The 15th annual Columbus Writers Conference, which I mentioned several posts ago, is history, and I have to send kudos to the conference's Fearless Leader, Angela Palazzolo, and her crew of dedicated volunteers (and paid staff, too), who do such a great job of moving everything along so smoothly. I've attended a few conferences in my time, and this one truly is one of the best. And this year, the best was even better. The speakers were terrific and very welcoming and helpful to those who attended.
It was a packed two days--and a bit tiring, especially for the staff members who were up all night--but their hard work really paid off. Many of the presenters commented about how much they love this conference because they are treated so well and also because Angela leaves nothing to chance.
Good show, folks!
And now a word to the attendees, who also were wonderful, because if the crowd isn't into it, the whole thing can be a little flat. This group was really into it--active, involved, asking questions, talking to each other and the presenters.
Nonetheless, just a bit of advice. While it's important to know the business of publishing--marketing and promoting, pitching and contracting, the first thing to do is to write the best work you possibly can. Read lots of books, not just about how to find an agent or a publisher or how to write a dynamite query letter (although those things are useful and necessary during your career), but also about the art and craft of writing. All that knowledge about the publishing industry won't help you much if your book isn't any good. Find your voice, try on different points of view, choose and polish your words until you really believe you can't do any more or any better. Let the rest take care of itself at the right time.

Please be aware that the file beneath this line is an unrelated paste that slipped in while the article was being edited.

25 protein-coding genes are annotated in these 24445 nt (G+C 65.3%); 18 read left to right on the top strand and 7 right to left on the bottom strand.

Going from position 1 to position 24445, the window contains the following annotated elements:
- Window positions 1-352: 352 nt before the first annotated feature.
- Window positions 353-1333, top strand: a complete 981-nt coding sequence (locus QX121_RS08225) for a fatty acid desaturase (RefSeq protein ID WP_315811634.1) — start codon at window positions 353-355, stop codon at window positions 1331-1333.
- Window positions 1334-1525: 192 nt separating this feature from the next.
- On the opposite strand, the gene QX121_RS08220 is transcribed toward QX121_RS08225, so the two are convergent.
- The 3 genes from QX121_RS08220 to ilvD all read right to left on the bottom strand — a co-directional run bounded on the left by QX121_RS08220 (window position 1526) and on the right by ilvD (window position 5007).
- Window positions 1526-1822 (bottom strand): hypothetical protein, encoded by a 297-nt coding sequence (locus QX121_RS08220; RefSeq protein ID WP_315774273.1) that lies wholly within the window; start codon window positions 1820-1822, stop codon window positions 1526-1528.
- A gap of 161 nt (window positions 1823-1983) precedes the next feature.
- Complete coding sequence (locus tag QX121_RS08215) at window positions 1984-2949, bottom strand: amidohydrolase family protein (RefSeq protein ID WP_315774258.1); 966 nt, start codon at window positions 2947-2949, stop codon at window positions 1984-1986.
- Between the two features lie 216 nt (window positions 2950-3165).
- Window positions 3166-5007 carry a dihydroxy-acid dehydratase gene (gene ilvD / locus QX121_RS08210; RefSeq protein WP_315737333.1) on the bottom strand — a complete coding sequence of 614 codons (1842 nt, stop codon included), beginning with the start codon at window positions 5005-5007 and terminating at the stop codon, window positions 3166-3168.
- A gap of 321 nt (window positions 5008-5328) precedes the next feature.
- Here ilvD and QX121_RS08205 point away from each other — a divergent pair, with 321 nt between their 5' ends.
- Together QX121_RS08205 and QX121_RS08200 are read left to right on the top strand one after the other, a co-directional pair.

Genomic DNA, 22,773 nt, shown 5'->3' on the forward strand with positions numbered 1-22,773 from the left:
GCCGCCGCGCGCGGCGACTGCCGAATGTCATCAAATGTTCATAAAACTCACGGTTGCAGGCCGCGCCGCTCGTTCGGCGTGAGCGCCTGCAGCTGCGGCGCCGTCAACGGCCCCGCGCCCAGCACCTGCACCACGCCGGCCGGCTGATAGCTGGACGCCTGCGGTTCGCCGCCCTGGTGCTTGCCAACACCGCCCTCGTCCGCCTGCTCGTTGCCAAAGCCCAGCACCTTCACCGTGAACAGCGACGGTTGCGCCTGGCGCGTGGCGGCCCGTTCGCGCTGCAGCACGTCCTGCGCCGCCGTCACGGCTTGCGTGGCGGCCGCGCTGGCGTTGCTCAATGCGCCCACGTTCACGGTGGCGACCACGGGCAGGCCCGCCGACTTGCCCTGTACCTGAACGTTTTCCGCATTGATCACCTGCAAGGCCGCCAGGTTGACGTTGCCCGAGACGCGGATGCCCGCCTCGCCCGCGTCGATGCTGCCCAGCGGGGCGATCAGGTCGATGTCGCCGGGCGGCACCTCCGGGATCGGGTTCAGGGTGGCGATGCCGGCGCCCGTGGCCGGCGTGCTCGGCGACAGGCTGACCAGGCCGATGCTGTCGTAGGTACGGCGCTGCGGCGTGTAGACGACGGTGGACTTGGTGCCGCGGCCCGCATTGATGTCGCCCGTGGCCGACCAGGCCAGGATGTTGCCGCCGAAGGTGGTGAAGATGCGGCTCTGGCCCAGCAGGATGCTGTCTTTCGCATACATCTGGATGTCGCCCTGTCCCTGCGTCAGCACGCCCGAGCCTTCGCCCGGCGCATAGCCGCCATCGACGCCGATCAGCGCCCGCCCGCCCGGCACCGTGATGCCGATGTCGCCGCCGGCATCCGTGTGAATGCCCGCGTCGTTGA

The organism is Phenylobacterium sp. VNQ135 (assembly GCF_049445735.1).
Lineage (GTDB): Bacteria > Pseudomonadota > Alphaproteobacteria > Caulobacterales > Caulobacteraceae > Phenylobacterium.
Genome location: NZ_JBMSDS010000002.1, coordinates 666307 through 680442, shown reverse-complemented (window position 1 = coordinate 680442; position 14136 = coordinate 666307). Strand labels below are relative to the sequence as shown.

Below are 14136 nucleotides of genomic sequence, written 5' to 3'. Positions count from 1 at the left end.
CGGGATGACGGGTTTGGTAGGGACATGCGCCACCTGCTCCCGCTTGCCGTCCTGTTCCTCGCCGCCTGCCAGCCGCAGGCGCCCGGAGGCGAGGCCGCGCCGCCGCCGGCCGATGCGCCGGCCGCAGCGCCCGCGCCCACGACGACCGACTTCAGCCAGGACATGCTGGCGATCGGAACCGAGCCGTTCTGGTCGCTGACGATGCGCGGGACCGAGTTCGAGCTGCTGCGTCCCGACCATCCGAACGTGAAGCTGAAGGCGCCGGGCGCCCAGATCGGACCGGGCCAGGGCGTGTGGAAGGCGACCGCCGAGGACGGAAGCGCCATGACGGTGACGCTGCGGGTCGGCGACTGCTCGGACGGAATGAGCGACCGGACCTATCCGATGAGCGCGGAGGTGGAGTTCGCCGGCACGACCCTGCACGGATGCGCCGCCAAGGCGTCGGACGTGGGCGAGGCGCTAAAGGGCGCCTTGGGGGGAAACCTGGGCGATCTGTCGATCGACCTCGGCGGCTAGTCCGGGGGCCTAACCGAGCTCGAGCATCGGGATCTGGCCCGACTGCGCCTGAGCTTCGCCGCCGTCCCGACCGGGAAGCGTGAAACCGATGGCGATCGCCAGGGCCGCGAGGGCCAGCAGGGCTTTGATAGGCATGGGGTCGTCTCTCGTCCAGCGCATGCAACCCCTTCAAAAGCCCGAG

And don't believe your mother, your sister, or your friends about the quality of your work. No matter how candid they try to be, they love you, and they will not tell you the whole truth. Find a critique group made up of writers who are serious about craft or pay someone for a professional assessment. Find out what the unbiased observer has to say. Writing well is a great deal harder than it looks. It's a lifelong quest to be an outstanding writer. Take your time.
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